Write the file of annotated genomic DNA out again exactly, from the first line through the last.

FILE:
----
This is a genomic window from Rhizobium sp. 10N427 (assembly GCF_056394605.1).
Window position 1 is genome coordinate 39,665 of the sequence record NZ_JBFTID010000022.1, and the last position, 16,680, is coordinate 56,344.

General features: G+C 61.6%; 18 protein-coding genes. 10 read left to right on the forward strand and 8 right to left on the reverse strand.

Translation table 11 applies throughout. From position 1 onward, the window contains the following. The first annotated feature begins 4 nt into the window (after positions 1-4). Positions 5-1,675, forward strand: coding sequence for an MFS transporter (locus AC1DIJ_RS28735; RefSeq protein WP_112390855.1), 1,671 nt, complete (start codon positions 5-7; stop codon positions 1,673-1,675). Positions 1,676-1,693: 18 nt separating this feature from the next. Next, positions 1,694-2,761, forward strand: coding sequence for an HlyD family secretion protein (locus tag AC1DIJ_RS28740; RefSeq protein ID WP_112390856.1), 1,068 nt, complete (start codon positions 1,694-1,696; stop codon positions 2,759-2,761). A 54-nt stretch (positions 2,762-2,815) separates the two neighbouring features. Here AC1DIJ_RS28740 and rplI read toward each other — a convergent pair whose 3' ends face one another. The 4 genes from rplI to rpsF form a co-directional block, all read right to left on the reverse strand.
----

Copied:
This is a genomic window from Rhizobium sp. 10N427 (assembly GCF_056394605.1).
Window position 1 is genome coordinate 39,665 of the sequence record NZ_JBFTID010000022.1, and the last position, 16,680, is coordinate 56,344.

General features: G+C 61.6%; 18 protein-coding genes. 10 read left to right on the forward strand and 8 right to left on the reverse strand.

Translation table 11 applies throughout. From position 1 onward, the window contains the following. The first annotated feature begins 4 nt into the window (after positions 1-4). Positions 5-1,675, forward strand: coding sequence for an MFS transporter (locus AC1DIJ_RS28735; RefSeq protein WP_112390855.1), 1,671 nt, complete (start codon positions 5-7; stop codon positions 1,673-1,675). Positions 1,676-1,693: 18 nt separating this feature from the next. Next, positions 1,694-2,761, forward strand: coding sequence for an HlyD family secretion protein (locus tag AC1DIJ_RS28740; RefSeq protein ID WP_112390856.1), 1,068 nt, complete (start codon positions 1,694-1,696; stop codon positions 2,759-2,761). A 54-nt stretch (positions 2,762-2,815) separates the two neighbouring features. Here AC1DIJ_RS28740 and rplI read toward each other — a convergent pair whose 3' ends face one another. The 4 genes from rplI to rpsF form a co-directional block, all read right to left on the reverse strand.